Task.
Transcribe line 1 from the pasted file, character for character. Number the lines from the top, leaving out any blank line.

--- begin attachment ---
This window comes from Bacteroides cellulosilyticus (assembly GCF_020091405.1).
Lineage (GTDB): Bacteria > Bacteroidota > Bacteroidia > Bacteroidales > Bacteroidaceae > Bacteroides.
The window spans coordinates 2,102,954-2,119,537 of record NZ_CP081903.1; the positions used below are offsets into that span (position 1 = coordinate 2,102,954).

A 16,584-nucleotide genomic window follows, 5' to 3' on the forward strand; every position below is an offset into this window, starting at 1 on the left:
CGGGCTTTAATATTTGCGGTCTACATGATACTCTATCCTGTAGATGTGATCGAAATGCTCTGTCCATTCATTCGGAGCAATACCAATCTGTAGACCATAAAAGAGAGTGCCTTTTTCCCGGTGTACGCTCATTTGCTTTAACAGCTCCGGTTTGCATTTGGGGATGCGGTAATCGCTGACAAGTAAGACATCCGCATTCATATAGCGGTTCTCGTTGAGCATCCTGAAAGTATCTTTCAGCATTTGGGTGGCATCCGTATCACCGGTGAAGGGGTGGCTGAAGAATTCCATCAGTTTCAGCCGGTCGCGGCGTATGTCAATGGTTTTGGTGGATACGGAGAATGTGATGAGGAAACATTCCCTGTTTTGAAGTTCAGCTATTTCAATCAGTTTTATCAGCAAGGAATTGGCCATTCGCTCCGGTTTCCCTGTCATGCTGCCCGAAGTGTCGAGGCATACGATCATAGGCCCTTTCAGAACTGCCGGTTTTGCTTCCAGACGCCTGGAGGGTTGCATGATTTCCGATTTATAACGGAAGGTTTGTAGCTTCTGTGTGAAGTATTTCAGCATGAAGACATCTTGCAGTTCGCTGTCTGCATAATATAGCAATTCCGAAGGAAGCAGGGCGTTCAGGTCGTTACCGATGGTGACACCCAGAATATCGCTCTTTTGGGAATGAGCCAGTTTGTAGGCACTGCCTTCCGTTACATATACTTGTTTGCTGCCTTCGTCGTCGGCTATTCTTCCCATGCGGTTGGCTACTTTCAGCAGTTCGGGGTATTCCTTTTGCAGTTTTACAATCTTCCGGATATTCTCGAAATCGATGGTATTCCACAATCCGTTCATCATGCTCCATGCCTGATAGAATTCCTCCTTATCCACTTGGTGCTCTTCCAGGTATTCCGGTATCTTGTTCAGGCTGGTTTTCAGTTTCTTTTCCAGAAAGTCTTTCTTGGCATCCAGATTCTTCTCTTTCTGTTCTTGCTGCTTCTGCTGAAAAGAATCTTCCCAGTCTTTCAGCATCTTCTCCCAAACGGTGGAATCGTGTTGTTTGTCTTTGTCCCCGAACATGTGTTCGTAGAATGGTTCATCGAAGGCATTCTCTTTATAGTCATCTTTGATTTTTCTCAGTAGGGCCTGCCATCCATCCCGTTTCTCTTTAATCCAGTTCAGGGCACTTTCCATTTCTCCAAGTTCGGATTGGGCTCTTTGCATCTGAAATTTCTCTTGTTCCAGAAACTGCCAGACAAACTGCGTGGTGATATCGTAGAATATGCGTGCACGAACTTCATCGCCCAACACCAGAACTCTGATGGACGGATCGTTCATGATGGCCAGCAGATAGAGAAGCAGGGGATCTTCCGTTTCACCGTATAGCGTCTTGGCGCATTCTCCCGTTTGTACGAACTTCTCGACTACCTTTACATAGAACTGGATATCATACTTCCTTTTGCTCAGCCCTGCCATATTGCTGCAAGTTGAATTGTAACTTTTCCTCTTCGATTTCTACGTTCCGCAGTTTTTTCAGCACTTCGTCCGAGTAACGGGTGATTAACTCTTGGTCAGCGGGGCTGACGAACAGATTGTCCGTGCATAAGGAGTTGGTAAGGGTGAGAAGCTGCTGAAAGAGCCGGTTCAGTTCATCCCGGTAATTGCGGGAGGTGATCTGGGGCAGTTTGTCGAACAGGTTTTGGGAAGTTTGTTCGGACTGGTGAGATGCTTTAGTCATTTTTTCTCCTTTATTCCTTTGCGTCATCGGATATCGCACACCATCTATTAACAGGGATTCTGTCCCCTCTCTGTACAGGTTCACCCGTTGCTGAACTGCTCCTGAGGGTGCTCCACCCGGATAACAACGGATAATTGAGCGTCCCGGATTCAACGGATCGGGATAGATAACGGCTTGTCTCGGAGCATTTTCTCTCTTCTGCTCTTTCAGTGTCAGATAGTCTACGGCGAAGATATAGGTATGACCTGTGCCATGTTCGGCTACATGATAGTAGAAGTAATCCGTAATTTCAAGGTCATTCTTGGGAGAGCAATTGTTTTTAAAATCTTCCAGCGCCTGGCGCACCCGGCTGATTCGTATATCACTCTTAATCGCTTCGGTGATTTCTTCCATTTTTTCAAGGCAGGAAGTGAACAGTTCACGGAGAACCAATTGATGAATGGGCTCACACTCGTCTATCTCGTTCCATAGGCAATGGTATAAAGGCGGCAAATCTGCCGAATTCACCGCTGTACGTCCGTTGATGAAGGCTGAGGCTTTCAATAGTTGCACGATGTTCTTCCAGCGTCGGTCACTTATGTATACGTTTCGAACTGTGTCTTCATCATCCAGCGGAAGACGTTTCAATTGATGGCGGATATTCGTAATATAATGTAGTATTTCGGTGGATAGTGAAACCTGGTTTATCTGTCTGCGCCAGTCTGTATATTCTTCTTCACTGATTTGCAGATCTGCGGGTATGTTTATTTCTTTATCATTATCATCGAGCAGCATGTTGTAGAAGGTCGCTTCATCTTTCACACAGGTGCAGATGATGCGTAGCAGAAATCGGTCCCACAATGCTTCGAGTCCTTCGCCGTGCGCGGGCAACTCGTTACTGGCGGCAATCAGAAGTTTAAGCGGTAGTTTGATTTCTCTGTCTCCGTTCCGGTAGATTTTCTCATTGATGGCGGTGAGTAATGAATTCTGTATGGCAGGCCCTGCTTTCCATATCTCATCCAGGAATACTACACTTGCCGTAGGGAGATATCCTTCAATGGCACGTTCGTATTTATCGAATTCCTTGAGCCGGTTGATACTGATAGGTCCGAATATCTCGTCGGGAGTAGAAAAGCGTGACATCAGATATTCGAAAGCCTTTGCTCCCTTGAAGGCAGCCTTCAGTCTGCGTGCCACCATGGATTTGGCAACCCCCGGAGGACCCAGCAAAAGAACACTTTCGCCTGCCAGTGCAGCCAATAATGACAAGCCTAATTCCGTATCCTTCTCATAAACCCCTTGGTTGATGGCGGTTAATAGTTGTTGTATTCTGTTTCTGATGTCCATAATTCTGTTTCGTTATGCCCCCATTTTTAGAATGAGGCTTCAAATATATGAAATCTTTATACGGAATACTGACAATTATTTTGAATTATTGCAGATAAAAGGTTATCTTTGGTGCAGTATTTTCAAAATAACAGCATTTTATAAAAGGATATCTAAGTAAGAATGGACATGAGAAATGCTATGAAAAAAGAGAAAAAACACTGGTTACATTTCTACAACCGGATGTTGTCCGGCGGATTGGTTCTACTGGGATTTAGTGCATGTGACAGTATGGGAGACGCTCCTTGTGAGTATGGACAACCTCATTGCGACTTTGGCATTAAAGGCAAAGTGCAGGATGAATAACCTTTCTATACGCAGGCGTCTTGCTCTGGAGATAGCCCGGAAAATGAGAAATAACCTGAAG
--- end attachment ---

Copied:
This window comes from Bacteroides cellulosilyticus (assembly GCF_020091405.1).